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6 Things To Remember When Crate Training A Puppy

It’s really exciting when you bring home a new puppy and can spend time playing and making a fuss over them with lots of cuddles! This is also the perfect time to start training your pal – and crate training is an important step to take together.

Why crate training?

Crate training is an excellent way to create rules and boundaries for you and your pup. Using a crate can help immensely in many areas; it can help your puppy feel safe and secure, and give them a space to sleep and stay in for short periods.

6 Things To Remember When Crate Training A Puppy

1. Choose the right crate for your dog

Crate training your puppy_2-2

There are many types, shapes and sizes of crates available so make sure you choose the correct one for your puppy, including remembering to allow room for growth!

Make sure they have enough room to move around a little, but not too much, and can stand up and lie down comfortably. If you see them struggling to get comfortable, it’s time to adjust or get a larger crate. Try not to make the crate too large either in case they think some of the crate is toilet space - you don’t want to undo any toilet training you have started!

2. Think about crate location

Place the crate in a location where your puppy spends a lot of time. Don’t put it in another room and walk away from them, this will make them feel insecure and abandoned and associate this feeling with the crate!

Instead, play with them and make a fuss when they are in the crate and being good. Put their favourite blanket or toy inside for some familiar surroundings, but remember to keep it clean – puppies may have accidents if they are also being toilet trained!

3. Give your pup time to explore

Enticing your puppy into the crate may be a challenge to start with, but if you make it fun they will quickly associate the crate as their own space and feel calm and comfortable.

Create a positive association by allowing your pup to explore the crate on their own. Leave the door open, but don’t force them to enter – it’s natural for your pet to be hesitant about entering for the first time! Coax them into the crate in a friendly tone, and perhaps entice them with some treats, praising when they actually enter.

Soon your puppy will be relaxed and go in and out as they please. But always keep the doors open until you know they are really ‘at home’.puppies in a crate enclosure

4. Encourage them with food

Once your pup is going in, or staying near to their crate without encouragement, you can start giving them meals inside the crate. When they are comfortable with this, begin closing the door while they’re eating, but be sure to open it again when they’re finished.

Slowly increase the time your puppy spends inside the crate or cage with the door closed. They will soon accept that sometimes the door is open and sometimes it’s closed.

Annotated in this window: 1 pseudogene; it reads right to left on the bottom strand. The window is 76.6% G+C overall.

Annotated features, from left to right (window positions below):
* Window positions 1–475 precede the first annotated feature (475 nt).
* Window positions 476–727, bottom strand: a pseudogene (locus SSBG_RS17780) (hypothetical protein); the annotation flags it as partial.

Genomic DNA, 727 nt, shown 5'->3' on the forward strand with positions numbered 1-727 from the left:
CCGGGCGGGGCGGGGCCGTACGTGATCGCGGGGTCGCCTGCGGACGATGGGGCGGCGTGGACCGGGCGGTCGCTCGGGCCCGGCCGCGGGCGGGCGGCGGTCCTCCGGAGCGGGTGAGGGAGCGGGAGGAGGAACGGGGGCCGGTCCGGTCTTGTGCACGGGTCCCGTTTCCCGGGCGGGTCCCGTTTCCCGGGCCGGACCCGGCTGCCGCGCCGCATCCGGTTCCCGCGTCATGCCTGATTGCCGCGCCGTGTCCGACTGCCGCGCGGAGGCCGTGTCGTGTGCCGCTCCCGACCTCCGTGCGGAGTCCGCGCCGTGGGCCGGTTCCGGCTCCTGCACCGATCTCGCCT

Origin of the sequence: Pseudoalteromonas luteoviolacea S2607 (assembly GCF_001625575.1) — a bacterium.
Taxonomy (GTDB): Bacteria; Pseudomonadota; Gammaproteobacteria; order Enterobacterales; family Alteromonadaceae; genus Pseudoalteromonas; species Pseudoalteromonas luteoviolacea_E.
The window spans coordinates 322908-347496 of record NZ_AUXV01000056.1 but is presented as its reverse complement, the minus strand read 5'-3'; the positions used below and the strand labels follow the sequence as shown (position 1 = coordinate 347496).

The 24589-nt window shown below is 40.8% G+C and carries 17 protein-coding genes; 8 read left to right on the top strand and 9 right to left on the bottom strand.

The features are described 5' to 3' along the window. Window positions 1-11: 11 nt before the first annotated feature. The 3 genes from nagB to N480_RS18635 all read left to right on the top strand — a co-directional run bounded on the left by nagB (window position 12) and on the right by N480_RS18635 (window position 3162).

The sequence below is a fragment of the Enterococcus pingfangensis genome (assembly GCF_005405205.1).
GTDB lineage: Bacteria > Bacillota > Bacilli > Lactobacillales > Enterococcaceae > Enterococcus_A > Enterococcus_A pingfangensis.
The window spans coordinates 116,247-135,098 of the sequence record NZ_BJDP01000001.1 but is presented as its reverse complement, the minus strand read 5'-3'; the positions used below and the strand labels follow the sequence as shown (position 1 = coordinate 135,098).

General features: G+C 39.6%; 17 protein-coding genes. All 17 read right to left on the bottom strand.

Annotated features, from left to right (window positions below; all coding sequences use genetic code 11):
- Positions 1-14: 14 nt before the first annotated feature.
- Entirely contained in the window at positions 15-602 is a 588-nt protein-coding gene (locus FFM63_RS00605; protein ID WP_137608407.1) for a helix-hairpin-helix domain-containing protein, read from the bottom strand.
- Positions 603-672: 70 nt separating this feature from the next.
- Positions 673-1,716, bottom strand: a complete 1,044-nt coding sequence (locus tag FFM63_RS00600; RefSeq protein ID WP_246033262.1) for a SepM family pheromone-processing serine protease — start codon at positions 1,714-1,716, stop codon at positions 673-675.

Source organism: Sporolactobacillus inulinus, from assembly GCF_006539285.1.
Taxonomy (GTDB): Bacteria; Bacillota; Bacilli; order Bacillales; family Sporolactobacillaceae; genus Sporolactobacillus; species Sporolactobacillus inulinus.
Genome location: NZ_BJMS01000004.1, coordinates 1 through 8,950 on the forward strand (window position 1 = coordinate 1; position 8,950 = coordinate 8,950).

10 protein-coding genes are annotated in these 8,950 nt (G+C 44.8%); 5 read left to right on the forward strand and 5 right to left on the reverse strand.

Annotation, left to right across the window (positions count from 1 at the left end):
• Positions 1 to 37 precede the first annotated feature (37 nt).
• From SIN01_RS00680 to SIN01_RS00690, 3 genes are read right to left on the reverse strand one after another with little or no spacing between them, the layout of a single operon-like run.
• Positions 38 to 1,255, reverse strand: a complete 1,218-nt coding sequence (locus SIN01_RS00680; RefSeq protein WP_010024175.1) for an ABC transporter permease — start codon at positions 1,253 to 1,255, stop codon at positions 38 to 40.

5. Slowly increase the time you’re away from the crate

If your puppy is not showing any signs of distress when spending short periods of time in their crate, you can extend the time they spend inside with the door closed.

Call your pup into the crate with your normal ‘cue’ word and an encouraging treat. If your puppy enters without showing any signs of stress, give them another treat and close the door, praising all the time. Stay close by and in sight, then let your dog out after a few minutes.

After some repetition, you can lengthen the time you leave your dog in the crate and start to move out of sight for short periods at a time. Gradually increase this time, so you can be confident if you need to leave the house for a short period.

It’s important that your puppy does not associate their crate with a negative situation. So don’t only put your dog in the crate when you are leaving the house; encourage them to go in the crate at different times of the day. This will quickly become normal practice.

6. What if your pup whines?

If your puppy begins to whine, don’t let them out of the crate until they stop, otherwise they may associate whining with being let out!

Whining can also be a sign that you have moved a little too quickly and your pup isn’t settled enough to be left. If this is the case, take a few steps back in your training, and shorten the time you leave your puppy in the crate

Helping Your Pup To Love Their Crate

The first few months of a puppy’s life are very important for training and learning - using an ADAPTIL Junior Collar can help to provide a little extra comfort and support at this time. ADAPTIL Junior constantly sends “comforting messages” to help your puppy feel the same reassurance and security with you as they did with their mother. ADAPTIL Junior also helps your puppy learn better and faster so they can develop into a confident, well-trained adult dog.


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